Parker then goes on to “elucidate” that, “It would be nice to think that everything goes as patients intend, but we can safely assume that when human error collides with bureaucratic efficiency, nightmarish enforcement scenarios could ensue. Likelihoods morph into certainties when, as this bill sets out, primary-care physicians aren’t necessarily involved in the consultations. As proposed, a variety of health-care practitioners would do.” So allow me to elucidate her “elucidation.” We can safely assume that because of bureaucrats a nightmarish scenario will certainly ensue because health care practitioners aren’t involved in the decision making process. So what we’ve got now is the logical equivalent of a death panel, just dressed up in prettier language. The problem though is that her possibility that turns to inevitability isn’t even a possibility. It’s all built on the false premise that what this legislation is about is the balance of social needs versus personal needs. All this legislation does is allow people the opportunity to legally say, when they are able to, what should happen to them. Period. There’s nothing, no hint that “bureaucrats” can override your decision. The variety of health care practitioners are just that, health care practitioners. And they are counseling you on end of life services, not making determinations for you, and certainly not overriding decisions made by you.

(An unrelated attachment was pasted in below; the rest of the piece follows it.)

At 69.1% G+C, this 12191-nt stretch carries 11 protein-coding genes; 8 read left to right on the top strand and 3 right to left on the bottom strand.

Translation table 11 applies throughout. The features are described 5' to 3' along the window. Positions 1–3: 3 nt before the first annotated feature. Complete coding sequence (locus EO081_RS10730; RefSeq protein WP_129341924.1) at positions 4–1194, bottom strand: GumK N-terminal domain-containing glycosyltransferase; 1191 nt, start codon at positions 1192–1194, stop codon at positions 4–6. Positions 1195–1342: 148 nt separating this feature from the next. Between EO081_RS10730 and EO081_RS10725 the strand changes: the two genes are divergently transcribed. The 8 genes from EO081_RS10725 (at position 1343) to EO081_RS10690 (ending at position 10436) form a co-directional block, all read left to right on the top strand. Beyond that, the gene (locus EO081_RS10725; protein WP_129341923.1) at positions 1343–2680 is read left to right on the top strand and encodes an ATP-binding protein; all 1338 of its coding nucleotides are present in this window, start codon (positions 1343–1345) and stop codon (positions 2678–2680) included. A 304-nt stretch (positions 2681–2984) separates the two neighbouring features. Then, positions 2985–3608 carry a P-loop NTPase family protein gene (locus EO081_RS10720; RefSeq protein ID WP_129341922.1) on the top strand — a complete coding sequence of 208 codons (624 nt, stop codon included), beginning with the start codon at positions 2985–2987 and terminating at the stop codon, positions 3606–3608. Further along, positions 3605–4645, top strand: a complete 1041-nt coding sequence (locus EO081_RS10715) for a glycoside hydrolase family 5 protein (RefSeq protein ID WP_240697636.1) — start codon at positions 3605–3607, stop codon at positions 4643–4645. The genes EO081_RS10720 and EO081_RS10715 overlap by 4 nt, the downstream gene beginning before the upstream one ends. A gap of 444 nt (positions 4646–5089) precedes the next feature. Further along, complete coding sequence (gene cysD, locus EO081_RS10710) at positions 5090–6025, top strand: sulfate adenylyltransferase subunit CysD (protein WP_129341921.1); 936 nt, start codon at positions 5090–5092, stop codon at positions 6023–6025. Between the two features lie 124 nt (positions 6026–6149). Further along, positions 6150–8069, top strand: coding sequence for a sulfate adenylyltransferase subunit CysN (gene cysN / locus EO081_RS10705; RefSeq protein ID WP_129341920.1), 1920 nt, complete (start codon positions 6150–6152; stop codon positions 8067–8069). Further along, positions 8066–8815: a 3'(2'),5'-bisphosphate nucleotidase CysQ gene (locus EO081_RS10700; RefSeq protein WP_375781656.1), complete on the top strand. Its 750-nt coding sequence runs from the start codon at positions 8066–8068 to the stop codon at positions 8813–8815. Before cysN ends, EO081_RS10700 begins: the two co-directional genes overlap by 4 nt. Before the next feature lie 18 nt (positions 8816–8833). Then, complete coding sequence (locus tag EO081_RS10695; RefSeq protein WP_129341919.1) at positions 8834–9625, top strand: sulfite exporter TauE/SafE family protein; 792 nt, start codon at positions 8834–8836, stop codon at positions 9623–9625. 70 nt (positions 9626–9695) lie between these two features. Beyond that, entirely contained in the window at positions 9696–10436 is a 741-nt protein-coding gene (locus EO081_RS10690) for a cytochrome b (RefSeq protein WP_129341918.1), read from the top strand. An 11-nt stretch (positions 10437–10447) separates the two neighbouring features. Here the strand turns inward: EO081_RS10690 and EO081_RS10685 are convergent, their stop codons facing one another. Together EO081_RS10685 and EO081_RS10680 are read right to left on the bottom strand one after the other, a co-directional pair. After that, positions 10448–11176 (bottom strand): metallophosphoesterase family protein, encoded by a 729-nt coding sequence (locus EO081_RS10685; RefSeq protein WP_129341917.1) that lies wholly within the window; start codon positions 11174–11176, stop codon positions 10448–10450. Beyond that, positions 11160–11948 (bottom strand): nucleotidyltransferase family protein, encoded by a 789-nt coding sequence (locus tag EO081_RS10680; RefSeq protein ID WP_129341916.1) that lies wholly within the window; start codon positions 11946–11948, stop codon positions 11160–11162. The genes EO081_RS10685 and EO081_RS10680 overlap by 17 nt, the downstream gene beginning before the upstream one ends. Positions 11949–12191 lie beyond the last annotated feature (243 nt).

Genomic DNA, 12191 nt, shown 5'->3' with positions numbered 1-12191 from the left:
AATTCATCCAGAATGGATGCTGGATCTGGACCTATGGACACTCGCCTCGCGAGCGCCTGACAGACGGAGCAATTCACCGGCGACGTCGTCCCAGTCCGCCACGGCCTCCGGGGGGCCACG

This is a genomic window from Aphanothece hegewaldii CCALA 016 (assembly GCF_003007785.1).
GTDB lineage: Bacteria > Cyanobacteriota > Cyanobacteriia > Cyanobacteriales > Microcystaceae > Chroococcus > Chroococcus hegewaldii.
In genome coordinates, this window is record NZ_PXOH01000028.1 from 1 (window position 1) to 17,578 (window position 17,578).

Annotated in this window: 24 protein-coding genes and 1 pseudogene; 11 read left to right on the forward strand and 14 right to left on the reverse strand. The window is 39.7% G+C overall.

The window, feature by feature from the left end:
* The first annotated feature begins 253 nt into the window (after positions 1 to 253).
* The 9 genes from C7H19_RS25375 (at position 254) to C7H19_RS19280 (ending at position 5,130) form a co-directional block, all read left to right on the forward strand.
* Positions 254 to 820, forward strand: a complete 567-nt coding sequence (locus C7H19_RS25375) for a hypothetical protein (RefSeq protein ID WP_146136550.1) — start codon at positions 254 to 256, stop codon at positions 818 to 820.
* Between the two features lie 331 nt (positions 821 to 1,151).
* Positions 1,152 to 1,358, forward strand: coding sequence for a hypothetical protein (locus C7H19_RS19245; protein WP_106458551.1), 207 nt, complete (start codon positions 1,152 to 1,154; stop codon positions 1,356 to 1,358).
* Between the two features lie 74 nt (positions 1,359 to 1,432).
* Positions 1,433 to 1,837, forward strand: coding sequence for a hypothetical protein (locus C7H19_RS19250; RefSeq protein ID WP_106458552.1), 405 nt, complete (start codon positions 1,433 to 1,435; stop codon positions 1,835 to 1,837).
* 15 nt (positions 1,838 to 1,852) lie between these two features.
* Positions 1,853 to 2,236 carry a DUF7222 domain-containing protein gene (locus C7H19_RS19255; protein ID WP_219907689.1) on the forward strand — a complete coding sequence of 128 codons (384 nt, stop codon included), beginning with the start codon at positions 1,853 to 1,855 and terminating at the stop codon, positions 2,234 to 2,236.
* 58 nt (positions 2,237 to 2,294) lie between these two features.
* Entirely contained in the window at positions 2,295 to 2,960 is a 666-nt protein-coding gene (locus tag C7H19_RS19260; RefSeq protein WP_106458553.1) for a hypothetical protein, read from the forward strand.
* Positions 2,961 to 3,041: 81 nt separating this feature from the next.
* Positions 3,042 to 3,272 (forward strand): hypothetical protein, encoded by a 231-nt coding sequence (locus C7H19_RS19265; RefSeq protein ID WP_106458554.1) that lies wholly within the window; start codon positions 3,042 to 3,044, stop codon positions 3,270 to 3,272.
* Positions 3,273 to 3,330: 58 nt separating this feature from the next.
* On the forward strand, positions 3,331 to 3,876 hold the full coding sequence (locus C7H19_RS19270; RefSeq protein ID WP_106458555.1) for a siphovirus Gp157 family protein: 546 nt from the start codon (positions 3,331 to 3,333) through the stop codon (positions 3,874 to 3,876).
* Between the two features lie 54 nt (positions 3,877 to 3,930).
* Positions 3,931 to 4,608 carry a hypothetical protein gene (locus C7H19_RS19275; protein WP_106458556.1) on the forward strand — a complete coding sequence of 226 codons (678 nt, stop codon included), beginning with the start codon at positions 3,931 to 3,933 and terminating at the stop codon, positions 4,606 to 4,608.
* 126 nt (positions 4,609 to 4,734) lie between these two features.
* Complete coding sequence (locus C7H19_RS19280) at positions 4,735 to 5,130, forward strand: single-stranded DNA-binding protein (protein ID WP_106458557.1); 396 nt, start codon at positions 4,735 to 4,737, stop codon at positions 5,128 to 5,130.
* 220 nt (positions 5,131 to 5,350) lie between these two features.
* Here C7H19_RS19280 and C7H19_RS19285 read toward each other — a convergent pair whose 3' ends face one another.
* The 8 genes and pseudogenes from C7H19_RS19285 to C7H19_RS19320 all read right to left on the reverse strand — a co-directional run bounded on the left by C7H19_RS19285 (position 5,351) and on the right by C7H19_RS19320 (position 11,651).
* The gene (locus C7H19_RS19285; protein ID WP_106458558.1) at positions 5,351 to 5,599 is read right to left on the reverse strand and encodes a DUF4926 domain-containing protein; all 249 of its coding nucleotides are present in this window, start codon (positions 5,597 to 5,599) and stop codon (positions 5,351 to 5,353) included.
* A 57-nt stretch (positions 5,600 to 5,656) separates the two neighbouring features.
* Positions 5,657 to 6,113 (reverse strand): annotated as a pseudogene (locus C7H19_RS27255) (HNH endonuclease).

Building upon her now wholly fallacious argument Parker goes on to add outright law to fallacy. “Not least, the bill is an enabling document that leaves great discretion to the secretary of health and human services to develop guidelines that ultimately could change the character of what seems to be offered.” Where does it say that? Nowhere. One has to wonder, if this is the case, why haven’t you quoted from the actual bill anywhere in your piece? She then goes on to suggest that if patients don’t participate in end of life consultations there could be penalties attached! This is complete fiction! There’s nothing to suggest that anywhere in the bill.